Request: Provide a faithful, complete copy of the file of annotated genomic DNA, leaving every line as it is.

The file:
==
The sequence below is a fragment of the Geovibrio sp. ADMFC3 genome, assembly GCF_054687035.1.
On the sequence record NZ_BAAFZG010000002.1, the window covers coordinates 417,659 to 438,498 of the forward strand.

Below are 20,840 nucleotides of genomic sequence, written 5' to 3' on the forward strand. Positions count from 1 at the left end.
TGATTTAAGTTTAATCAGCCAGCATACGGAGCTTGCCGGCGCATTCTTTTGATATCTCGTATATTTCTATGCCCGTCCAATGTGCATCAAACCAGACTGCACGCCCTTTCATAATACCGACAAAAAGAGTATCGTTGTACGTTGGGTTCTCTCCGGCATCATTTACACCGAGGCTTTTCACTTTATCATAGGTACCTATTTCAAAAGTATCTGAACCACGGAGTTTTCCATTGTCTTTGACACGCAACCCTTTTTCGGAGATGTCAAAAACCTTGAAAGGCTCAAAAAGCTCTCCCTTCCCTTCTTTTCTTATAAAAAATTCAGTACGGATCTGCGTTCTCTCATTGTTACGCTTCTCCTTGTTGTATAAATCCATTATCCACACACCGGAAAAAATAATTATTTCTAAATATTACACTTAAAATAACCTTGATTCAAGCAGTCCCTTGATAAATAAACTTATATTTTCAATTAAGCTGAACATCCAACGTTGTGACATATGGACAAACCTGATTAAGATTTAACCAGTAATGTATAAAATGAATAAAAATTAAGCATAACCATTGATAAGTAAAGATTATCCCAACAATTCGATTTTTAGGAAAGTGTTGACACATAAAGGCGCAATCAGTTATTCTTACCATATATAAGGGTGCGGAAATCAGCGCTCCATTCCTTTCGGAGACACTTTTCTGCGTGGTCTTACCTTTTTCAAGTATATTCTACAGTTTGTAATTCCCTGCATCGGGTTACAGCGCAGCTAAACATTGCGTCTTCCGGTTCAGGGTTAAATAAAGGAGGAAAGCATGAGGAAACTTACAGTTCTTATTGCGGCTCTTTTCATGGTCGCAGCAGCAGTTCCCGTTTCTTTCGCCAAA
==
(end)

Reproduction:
The sequence below is a fragment of the Geovibrio sp. ADMFC3 genome, assembly GCF_054687035.1.
On the sequence record NZ_BAAFZG010000002.1, the window covers coordinates 417,659 to 438,498 of the forward strand.

Below are 20,840 nucleotides of genomic sequence, written 5' to 3' on the forward strand. Positions count from 1 at the left end.
TGATTTAAGTTTAATCAGCCAGCATACGGAGCTTGCCGGCGCATTCTTTTGATATCTCGTATATTTCTATGCCCGTCCAATGTGCATCAAACCAGACTGCACGCCCTTTCATAATACCGACAAAAAGAGTATCGTTGTACGTTGGGTTCTCTCCGGCATCATTTACACCGAGGCTTTTCACTTTATCATAGGTACCTATTTCAAAAGTATCTGAACCACGGAGTTTTCCATTGTCTTTGACACGCAACCCTTTTTCGGAGATGTCAAAAACCTTGAAAGGCTCAAAAAGCTCTCCCTTCCCTTCTTTTCTTATAAAAAATTCAGTACGGATCTGCGTTCTCTCATTGTTACGCTTCTCCTTGTTGTATAAATCCATTATCCACACACCGGAAAAAATAATTATTTCTAAATATTACACTTAAAATAACCTTGATTCAAGCAGTCCCTTGATAAATAAACTTATATTTTCAATTAAGCTGAACATCCAACGTTGTGACATATGGACAAACCTGATTAAGATTTAACCAGTAATGTATAAAATGAATAAAAATTAAGCATAACCATTGATAAGTAAAGATTATCCCAACAATTCGATTTTTAGGAAAGTGTTGACACATAAAGGCGCAATCAGTTATTCTTACCATATATAAGGGTGCGGAAATCAGCGCTCCATTCCTTTCGGAGACACTTTTCTGCGTGGTCTTACCTTTTTCAAGTATATTCTACAGTTTGTAATTCCCTGCATCGGGTTACAGCGCAGCTAAACATTGCGTCTTCCGGTTCAGGGTTAAATAAAGGAGGAAAGCATGAGGAAACTTACAGTTCTTATTGCGGCTCTTTTCATGGTCGCAGCAGCAGTTCCCGTTTCTTTCGCCAAA